|Real Estate profits||<– Date –> <– Thread –>|
|From: Rod Lambert (rodecovillage.ithaca.ny.us)|
|Date: Sat, 12 May 2007 18:49:07 -0700 (PDT)|
Re slowing down escalating resale prices:Here at EcoVillage at Ithaca we are examining this question again as we work towards our 3rd Nbhd. We actually got a 18k HUD subsidy for 5 of the units in the 2nd NBHD (SoNG)but one of the units has changed hands at the new market value - there goes the affordable unit. The trick of course is to see what can be done to maintain a unit's affordability. One way we are looking at is to attach the unit's sale price to the median income for the area, statistics kept by local county officials in this area so it is a relatively unbiased, official number. We are considering the idea of making several units available with significantly reduced common costs to make them initially more affordable. In return that unit would have to remain affordable to someone at 80% of the median income for the county. Owners would see an increase in value but it would track an affordable curve into the future. This is probably easier to hold to in a coop then in other legal models. Of course the non subsidized owners have to value this affordability goal enough to take on somewhat higher common costs. I would be interested in hearing feedback on this approach.
This really is a problem that needs some creative solutions. Rod Lambert Development Manager and Design Coordinator Second Neighborhood Ecovillage At Ithaca (joke: What did the farmer experience after he had cooled his dairy herd down with spray from a garden hose? A "cow-hosing moment" of course!) <<Date: Sat, 12 May 2007 13:19:10 -0700 From: "Stacia Leech and Gary kent" <garykent [at] uniserve.com> Subject: [C-L]_ Real Estate profits To: "'Cohousing-L'" <cohousing-l [at] cohousing.org> Message-ID: <000001c794d2$cece7b70$0202a8c0@murphy> Content-Type: text/plain; charset="Windows-1252" Hi all: I have had this message sitting in my 'draft' folder for a week, then today I saw Racheli's message and felt the time was right to send it. We are having a challenge in our community this year regarding the prices for home sales. The market in our area (Sunshine Coast - just north of the city of Vancouver on the mainland) has become over inflated due to our proximity to Vancouver and the desirability of this liveable community. We are blessed and cursed to be living in what the real estate industry calls the 'Golden Triangle" - Roberts Creek on the Sunshine Coast. Two members who are selling have priced their homes at the very top endof the market for the size/quality of their homes.
We have been living in community since 2004. The homes were actually below market when purchased in Nov '03. This was due to a number of factors, the three important ones being: - We were on the cusp of the building materials and real estate market costs going up, our fixed price contract was likely 25% below what thecost would have been six months later.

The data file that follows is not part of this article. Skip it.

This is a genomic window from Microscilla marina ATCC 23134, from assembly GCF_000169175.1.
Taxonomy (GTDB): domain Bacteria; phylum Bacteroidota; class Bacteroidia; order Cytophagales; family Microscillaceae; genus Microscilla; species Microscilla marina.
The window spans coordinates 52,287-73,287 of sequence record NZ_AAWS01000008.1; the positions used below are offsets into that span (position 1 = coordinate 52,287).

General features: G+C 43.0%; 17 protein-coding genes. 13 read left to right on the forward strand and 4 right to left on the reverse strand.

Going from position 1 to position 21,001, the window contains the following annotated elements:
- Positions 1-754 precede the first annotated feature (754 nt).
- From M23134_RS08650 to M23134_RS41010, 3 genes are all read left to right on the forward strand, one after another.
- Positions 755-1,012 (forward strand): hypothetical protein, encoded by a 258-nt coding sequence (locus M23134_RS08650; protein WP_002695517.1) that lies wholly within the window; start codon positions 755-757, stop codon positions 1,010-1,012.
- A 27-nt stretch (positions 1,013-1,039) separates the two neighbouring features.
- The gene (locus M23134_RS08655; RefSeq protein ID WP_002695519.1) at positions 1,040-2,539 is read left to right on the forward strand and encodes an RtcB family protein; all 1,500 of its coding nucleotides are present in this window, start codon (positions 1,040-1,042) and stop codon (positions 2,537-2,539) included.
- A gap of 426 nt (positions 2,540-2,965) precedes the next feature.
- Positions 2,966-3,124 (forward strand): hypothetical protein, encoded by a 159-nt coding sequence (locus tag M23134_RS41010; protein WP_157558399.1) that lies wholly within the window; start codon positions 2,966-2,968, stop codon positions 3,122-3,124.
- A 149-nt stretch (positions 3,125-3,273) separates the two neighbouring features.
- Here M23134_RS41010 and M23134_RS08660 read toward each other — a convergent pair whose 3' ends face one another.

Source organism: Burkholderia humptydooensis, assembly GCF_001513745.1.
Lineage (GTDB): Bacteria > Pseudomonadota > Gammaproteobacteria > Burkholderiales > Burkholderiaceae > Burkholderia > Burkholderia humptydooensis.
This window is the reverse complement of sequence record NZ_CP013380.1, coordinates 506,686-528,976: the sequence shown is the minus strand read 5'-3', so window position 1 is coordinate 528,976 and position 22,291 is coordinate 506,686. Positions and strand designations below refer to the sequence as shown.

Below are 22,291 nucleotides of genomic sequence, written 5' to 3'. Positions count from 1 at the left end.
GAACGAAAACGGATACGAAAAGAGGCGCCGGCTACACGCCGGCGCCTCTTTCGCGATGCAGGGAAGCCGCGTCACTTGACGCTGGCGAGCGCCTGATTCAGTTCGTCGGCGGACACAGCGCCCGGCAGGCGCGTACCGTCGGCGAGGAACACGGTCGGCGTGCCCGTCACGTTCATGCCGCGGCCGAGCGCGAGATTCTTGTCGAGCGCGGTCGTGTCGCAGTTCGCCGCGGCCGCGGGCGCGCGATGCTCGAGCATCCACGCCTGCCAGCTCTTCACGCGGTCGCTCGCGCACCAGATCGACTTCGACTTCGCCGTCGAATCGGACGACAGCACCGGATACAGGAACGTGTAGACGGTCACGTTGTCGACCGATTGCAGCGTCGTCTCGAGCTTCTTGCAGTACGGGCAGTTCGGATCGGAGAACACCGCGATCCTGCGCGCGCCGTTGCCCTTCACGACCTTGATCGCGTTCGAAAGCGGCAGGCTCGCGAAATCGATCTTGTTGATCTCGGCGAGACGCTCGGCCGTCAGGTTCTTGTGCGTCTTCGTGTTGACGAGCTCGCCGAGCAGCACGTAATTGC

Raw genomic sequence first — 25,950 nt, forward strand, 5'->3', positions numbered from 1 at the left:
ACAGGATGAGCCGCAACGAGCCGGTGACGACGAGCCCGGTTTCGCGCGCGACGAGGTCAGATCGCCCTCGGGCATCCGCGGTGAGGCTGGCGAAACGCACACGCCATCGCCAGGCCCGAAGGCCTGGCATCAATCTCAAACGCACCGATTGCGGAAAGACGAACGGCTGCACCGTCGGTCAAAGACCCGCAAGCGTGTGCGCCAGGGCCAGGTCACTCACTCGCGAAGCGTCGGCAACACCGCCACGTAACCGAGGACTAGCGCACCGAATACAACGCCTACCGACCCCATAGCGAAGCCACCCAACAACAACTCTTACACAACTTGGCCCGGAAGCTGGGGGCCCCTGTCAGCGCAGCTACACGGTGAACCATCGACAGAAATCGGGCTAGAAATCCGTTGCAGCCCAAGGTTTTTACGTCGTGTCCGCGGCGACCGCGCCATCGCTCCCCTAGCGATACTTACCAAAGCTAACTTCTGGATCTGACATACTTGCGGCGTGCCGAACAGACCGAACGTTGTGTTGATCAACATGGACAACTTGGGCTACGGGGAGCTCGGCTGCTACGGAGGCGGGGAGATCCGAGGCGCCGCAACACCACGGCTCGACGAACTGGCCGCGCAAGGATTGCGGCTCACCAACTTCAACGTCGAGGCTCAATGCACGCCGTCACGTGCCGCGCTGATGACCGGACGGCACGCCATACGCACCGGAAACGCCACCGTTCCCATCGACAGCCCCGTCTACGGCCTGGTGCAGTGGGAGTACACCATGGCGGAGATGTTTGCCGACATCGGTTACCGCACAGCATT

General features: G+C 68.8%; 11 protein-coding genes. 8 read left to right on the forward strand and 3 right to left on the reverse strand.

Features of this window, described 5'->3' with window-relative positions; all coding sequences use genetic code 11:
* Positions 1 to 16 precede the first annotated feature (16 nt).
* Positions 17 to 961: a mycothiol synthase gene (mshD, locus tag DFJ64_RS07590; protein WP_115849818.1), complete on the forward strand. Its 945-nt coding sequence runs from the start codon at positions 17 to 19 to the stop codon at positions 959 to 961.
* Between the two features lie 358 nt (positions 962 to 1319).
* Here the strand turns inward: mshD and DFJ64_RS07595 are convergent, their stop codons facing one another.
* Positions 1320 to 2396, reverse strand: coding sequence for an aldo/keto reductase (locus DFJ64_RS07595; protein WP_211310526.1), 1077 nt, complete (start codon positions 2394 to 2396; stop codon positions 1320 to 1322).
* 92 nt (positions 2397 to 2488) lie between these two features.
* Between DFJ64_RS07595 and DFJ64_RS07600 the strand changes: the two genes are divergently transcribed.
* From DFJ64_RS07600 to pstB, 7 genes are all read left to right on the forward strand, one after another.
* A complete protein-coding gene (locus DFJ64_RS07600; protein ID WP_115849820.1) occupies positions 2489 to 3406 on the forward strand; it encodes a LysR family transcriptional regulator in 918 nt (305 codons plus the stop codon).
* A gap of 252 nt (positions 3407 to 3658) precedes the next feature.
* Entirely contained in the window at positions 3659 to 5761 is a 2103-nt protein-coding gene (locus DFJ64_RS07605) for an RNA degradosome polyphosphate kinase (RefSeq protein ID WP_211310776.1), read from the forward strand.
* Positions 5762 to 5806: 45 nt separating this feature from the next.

- The tremendous amount of skilled volunteer hours put into the projectover the three year development process.
- The skill and experience of our project manager. Our dream in the beginning was to have a range prices for the homes with some units being 'affordable'. This dream quickly evaporated in the cauldron of development. However during the three - four years of development the market rose and then eventually passed us we ended up with all units below market and the smaller one bedroom duplexes prices well below market and 'affordable'. One of the units being sold is listed, three years later, with and increase of $230,000 on the purchase price. The debate we are having in our community is where do values come into the pricing of cohousing homes? I understand that Cohousing has (always was in N. America?) become a middle class alternative to conventional housing. However the question we are asking is what is ourresponsibility to the greater community and to model a new way?
The discussion in our group moves between: - on the one hand - that a seller HAS to price their home at max because of the market they are buying into and that we have every right to make such a large profit - that's what our society is all about, right? - on the other hand - that all home purchases (location, price, size & quality) are a 'choice'. I.e. we could choose to look for a home in this area, yet not necessarilyin the golden triangle (could be within 3 miles) that is of comparable size and quality and not price our Coho home at the max. In British Columbia we have a housing crisis. Young families cannot buy into the housing market without a minimum family income of CND$75,000 per/yr and single folk with only one income, particularly those working in the service industry can not even afford to rent here, never mind buying. This is having an effect on the supply of skilled and unskilled labour on the Sunshine Coast. This housing crisis puts thesustainability of our community at risk.
Legally we are in the same situation as US cohousing communities - bare land strata does not allow for any restrictions to be placed on the selling price of homes. However morally and ethically it's a grey area in some minds. It's difficult to see someone make such a huge profit in three years that part due to our skilled volunteer work and difficult to see no benefit returning to the community. Also the homes now become totally out of reach of young families or people not in the highest wage brackets. Have any other communities talked about this elephant in the common house and were there any positive outcomes from the dialogue? Cheers, Stacia Leech Roberts Creek Cohousing
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